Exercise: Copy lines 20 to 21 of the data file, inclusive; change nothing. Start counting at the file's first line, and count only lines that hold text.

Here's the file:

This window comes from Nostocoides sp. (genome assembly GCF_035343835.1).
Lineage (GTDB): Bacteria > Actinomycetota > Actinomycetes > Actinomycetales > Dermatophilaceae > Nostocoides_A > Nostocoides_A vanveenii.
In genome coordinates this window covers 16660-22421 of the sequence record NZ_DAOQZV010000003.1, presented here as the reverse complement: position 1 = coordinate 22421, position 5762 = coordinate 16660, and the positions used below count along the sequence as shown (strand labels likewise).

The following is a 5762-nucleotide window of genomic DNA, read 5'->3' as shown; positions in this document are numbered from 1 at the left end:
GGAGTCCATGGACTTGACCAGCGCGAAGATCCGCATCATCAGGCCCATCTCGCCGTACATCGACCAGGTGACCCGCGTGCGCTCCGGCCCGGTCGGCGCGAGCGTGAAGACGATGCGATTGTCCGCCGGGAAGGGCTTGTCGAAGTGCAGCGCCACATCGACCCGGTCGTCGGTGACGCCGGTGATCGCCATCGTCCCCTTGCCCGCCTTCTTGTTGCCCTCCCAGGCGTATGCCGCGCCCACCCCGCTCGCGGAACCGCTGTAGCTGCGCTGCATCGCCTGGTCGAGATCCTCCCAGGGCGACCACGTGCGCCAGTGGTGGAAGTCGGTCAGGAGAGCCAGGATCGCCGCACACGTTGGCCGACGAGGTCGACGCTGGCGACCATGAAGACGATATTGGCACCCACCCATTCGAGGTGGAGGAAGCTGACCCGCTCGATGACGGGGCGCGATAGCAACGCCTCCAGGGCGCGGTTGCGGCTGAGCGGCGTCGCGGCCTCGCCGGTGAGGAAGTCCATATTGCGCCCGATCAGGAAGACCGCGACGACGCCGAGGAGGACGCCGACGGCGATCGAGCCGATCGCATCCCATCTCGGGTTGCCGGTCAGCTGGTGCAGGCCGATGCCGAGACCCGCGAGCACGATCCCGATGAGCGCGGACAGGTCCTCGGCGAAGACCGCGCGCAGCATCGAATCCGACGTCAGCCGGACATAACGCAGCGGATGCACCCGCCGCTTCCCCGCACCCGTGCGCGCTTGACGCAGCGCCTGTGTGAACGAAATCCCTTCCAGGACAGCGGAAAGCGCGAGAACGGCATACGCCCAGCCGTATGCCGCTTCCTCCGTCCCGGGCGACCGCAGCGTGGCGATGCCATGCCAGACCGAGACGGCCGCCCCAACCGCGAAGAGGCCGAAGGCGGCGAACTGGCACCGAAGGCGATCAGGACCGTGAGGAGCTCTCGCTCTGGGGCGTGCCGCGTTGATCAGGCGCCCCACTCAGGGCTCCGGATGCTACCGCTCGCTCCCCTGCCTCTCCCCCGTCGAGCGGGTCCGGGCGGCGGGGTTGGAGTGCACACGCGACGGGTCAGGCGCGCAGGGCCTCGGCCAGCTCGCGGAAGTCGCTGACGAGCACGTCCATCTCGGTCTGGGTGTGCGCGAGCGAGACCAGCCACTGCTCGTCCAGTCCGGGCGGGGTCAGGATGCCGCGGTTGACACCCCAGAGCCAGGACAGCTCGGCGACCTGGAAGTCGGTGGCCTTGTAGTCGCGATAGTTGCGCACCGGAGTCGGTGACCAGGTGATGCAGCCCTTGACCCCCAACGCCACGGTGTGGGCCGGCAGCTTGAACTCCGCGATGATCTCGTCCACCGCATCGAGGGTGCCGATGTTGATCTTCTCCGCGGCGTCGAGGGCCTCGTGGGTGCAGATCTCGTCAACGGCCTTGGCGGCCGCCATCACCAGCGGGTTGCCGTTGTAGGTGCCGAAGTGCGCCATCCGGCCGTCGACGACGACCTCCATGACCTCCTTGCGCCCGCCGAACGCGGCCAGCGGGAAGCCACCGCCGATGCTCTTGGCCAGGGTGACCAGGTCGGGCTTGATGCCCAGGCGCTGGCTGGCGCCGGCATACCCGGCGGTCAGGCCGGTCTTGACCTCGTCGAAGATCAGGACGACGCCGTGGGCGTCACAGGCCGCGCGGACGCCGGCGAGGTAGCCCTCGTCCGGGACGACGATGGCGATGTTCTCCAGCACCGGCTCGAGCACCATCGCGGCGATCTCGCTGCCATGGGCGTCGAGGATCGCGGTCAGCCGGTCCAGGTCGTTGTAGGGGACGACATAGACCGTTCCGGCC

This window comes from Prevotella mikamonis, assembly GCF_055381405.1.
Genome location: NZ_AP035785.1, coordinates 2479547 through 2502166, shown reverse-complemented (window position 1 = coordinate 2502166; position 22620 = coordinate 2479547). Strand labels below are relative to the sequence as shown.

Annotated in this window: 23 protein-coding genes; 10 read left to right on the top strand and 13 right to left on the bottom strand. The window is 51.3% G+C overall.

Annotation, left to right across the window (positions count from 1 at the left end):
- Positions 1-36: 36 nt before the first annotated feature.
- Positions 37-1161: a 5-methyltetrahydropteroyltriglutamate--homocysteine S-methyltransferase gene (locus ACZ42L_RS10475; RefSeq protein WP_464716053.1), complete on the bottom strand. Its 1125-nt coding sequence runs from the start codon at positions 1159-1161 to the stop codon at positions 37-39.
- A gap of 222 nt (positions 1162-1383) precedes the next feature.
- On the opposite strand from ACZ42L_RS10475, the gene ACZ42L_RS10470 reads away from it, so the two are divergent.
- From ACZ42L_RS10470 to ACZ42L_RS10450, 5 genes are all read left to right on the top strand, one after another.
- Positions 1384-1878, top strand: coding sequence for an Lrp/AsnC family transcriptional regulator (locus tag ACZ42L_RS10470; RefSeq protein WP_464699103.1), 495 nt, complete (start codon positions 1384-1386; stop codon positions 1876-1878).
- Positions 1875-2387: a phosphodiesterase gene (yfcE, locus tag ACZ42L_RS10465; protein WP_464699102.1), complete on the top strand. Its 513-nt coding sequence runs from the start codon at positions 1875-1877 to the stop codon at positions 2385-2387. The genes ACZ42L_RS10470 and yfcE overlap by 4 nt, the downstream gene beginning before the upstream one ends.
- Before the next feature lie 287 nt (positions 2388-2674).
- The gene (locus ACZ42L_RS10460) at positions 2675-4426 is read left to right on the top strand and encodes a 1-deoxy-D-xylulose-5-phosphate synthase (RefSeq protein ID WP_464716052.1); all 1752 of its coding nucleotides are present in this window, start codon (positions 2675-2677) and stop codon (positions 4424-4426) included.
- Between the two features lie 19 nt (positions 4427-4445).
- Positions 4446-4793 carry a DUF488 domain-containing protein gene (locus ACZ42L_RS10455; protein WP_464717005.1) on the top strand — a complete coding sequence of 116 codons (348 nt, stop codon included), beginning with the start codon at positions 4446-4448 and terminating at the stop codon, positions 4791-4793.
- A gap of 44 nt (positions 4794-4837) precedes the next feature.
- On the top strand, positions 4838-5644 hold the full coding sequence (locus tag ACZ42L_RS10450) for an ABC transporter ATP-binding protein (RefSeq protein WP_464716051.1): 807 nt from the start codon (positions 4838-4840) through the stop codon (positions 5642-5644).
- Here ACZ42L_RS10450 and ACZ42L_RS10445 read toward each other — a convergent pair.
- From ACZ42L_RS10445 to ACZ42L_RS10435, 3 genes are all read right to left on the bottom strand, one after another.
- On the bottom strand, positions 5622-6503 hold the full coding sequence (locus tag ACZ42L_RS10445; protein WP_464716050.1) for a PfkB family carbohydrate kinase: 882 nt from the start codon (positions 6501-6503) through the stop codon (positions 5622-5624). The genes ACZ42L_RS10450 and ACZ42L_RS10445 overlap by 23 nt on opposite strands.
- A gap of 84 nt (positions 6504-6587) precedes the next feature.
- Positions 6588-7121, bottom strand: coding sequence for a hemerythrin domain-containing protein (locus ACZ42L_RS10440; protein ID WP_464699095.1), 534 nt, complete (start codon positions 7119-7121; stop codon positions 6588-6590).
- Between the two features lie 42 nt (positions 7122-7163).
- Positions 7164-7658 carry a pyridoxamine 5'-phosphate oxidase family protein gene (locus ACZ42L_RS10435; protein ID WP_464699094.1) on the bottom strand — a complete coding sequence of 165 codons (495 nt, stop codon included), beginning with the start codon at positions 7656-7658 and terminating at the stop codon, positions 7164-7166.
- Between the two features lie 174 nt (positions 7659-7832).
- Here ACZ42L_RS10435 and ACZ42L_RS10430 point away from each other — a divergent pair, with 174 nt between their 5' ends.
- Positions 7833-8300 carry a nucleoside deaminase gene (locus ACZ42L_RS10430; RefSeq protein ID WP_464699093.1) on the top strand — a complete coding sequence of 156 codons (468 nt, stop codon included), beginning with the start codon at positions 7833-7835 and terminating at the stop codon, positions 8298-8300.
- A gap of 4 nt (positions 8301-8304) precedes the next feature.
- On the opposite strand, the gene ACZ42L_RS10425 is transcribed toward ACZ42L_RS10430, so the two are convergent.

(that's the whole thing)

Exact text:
- Positions 4446-4793 carry a DUF488 domain-containing protein gene (locus ACZ42L_RS10455; protein WP_464717005.1) on the top strand — a complete coding sequence of 116 codons (348 nt, stop codon included), beginning with the start codon at positions 4446-4448 and terminating at the stop codon, positions 4791-4793.
- A gap of 44 nt (positions 4794-4837) precedes the next feature.